Electronic Poster | Session 1
002 – Assessment of a potential relationship between Herpes simplex virus type-1 latent infection of the central nervous system and host susceptibility to experimental autoimmune encephalomyelitis.
Luisa Fernanda Duarte (1) – Máximo Diaz (2, 3) – Cecilia Opazo (2, 3) – Bárbara Gutiérrez (2, 3) – María José Altamirano (1) – Omar Vallejos (1) – Susan M. Bueno (1) – Alexis M. Kalergis (1, 4) – Claudia A. Riedel (2, 3) – Pablo A. González (1)
Millennium Institute on Immunology and Immunotherapy, Departamento de Genética Molecular y Microbiología, Facultad de Ciencias Biológicas, Pontificia Universidad Católica de Chile, Santiago, Chile (1) – Millennium Institute on Immunology and Immunotherapy, Departamento de Ciencias Biológicas, Facultad de Ciencias de la Vida, Universidad Andrés Bello, Santiago, Chile (2) – Laboratorio de Endocrino-Inmunología, Departamento de Ciencias Biológicas, Facultad de Ciencias de la Vida, Universidad Andrés Bello, Santiago, Chile (3) – Departamento de Endocrinología, Escuela de Medicina, Facultad de Medicina, Pontificia Universidad Católica de Chile, Santiago, Chile (4)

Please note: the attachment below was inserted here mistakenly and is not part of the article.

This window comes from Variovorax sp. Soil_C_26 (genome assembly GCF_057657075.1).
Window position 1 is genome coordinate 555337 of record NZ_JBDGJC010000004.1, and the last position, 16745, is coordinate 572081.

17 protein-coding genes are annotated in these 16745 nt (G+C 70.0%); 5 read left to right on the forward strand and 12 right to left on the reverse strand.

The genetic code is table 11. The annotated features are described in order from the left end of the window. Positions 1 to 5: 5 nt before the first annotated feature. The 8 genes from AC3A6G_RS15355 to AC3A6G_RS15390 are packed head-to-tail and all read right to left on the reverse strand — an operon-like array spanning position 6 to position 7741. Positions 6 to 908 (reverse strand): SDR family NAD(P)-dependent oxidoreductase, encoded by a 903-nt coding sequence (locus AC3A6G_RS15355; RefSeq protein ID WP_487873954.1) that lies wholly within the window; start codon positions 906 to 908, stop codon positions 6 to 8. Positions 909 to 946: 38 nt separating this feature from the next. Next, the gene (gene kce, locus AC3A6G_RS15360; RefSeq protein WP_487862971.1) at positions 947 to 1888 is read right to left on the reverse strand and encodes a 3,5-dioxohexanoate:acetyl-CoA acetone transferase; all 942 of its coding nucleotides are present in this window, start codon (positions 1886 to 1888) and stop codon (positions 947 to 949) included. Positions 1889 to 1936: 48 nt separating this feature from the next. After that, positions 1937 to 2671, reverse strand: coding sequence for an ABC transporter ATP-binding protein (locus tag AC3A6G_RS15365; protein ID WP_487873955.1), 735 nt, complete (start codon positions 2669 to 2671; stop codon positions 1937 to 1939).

Multiple sclerosis is an autoimmune inflammatory disease characterized by the infiltration of autoreactive immune cells into the central nervous system (CNS). Although the etiology of this disease is still unknown, latent viral infections have been defined as possible environmental triggers, which may play a role in the pathogenesis and disease. Herpes simplex virus type 1 (HSV-1) is a pathogen widely distributed in the population, with nearly two-thirds of the world population infected with this virus. Importantly, HSV-1 can reach the brain throughout life and infect neurons in this tissue in a latent form without inducing clinical symptoms. Accumulating evidence suggests that asymptomatic HSV-1 infection of the CNS may lead to neurodegenerative disorders. However, despite epidemiologic and clinical findings suggesting a relationship between HSV-1 and multiple sclerosis, the potential contribution of latent HSV-1 in the CNS and mechanism have not been elucidated. At present, we are evaluating whether exposure of the CNS to a sub-lethal infection with HSV-1 modulates the severity of experimental autoimmune encephalomyelitis (EAE) in a mouse model, a widely used experimental model that shares hallmarks with multiple sclerosis in humans. This study should help better understand possible relationships between HSV-1 latent infection of the CNS and multiple sclerosis onset and severity, and could contribute to the identification of new molecular targets or therapies to prevent or treat multiple sclerosis and its relapses.